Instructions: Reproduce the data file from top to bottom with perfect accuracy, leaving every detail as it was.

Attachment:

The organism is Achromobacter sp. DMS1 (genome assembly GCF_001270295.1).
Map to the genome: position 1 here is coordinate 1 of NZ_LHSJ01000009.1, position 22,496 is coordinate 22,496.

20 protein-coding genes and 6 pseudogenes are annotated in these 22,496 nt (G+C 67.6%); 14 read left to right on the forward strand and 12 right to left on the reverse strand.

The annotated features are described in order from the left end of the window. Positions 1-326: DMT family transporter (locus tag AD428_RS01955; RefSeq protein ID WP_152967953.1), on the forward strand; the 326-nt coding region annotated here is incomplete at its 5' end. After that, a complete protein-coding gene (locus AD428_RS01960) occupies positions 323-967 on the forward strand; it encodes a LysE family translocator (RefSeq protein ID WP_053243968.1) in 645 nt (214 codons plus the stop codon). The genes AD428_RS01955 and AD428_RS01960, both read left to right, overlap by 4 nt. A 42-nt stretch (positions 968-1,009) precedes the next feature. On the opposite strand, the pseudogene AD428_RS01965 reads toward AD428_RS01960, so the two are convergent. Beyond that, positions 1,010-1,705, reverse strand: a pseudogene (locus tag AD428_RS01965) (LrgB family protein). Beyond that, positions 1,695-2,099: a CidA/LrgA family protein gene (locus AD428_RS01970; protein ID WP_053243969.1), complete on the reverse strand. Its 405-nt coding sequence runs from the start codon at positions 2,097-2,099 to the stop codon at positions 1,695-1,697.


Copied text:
The organism is Achromobacter sp. DMS1 (genome assembly GCF_001270295.1).
Map to the genome: position 1 here is coordinate 1 of NZ_LHSJ01000009.1, position 22,496 is coordinate 22,496.

20 protein-coding genes and 6 pseudogenes are annotated in these 22,496 nt (G+C 67.6%); 14 read left to right on the forward strand and 12 right to left on the reverse strand.

The annotated features are described in order from the left end of the window. Positions 1-326: DMT family transporter (locus tag AD428_RS01955; RefSeq protein ID WP_152967953.1), on the forward strand; the 326-nt coding region annotated here is incomplete at its 5' end. After that, a complete protein-coding gene (locus AD428_RS01960) occupies positions 323-967 on the forward strand; it encodes a LysE family translocator (RefSeq protein ID WP_053243968.1) in 645 nt (214 codons plus the stop codon). The genes AD428_RS01955 and AD428_RS01960, both read left to right, overlap by 4 nt. A 42-nt stretch (positions 968-1,009) precedes the next feature. On the opposite strand, the pseudogene AD428_RS01965 reads toward AD428_RS01960, so the two are convergent. Beyond that, positions 1,010-1,705, reverse strand: a pseudogene (locus tag AD428_RS01965) (LrgB family protein). Beyond that, positions 1,695-2,099: a CidA/LrgA family protein gene (locus AD428_RS01970; protein ID WP_053243969.1), complete on the reverse strand. Its 405-nt coding sequence runs from the start codon at positions 2,097-2,099 to the stop codon at positions 1,695-1,697.